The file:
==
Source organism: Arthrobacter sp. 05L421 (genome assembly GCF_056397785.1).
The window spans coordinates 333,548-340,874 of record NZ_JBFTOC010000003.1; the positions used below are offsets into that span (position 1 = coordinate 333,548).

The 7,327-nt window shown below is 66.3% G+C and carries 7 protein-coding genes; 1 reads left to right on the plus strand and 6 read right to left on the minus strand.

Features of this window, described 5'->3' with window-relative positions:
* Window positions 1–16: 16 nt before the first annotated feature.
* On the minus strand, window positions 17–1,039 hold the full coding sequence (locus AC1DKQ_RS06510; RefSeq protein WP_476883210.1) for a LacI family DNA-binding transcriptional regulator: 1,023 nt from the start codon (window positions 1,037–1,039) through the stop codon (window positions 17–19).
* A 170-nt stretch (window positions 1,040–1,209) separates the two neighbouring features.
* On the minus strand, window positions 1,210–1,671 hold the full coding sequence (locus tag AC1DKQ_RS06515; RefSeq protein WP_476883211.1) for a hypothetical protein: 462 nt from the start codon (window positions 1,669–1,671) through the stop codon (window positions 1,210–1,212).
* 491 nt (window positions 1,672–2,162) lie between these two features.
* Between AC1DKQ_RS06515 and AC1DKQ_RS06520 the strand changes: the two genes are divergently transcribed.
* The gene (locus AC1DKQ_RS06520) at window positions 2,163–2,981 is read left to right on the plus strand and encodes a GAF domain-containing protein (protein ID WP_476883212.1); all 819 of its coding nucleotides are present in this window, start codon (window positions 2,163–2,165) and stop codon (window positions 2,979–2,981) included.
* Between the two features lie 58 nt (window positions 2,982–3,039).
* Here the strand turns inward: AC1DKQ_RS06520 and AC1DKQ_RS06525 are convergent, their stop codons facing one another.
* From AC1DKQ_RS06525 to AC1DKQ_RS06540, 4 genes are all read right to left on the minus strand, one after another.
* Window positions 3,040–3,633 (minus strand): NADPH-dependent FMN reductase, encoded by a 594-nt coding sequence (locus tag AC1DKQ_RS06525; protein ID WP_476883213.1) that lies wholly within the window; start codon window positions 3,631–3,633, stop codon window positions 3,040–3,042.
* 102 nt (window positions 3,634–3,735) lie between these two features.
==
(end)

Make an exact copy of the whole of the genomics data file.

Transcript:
Source organism: Arthrobacter sp. 05L421 (genome assembly GCF_056397785.1).
The window spans coordinates 333,548-340,874 of record NZ_JBFTOC010000003.1; the positions used below are offsets into that span (position 1 = coordinate 333,548).

The 7,327-nt window shown below is 66.3% G+C and carries 7 protein-coding genes; 1 reads left to right on the plus strand and 6 read right to left on the minus strand.

Features of this window, described 5'->3' with window-relative positions:
* Window positions 1–16: 16 nt before the first annotated feature.
* On the minus strand, window positions 17–1,039 hold the full coding sequence (locus AC1DKQ_RS06510; RefSeq protein WP_476883210.1) for a LacI family DNA-binding transcriptional regulator: 1,023 nt from the start codon (window positions 1,037–1,039) through the stop codon (window positions 17–19).
* A 170-nt stretch (window positions 1,040–1,209) separates the two neighbouring features.
* On the minus strand, window positions 1,210–1,671 hold the full coding sequence (locus tag AC1DKQ_RS06515; RefSeq protein WP_476883211.1) for a hypothetical protein: 462 nt from the start codon (window positions 1,669–1,671) through the stop codon (window positions 1,210–1,212).
* 491 nt (window positions 1,672–2,162) lie between these two features.
* Between AC1DKQ_RS06515 and AC1DKQ_RS06520 the strand changes: the two genes are divergently transcribed.
* The gene (locus AC1DKQ_RS06520) at window positions 2,163–2,981 is read left to right on the plus strand and encodes a GAF domain-containing protein (protein ID WP_476883212.1); all 819 of its coding nucleotides are present in this window, start codon (window positions 2,163–2,165) and stop codon (window positions 2,979–2,981) included.
* Between the two features lie 58 nt (window positions 2,982–3,039).
* Here the strand turns inward: AC1DKQ_RS06520 and AC1DKQ_RS06525 are convergent, their stop codons facing one another.
* From AC1DKQ_RS06525 to AC1DKQ_RS06540, 4 genes are all read right to left on the minus strand, one after another.
* Window positions 3,040–3,633 (minus strand): NADPH-dependent FMN reductase, encoded by a 594-nt coding sequence (locus tag AC1DKQ_RS06525; protein ID WP_476883213.1) that lies wholly within the window; start codon window positions 3,631–3,633, stop codon window positions 3,040–3,042.
* 102 nt (window positions 3,634–3,735) lie between these two features.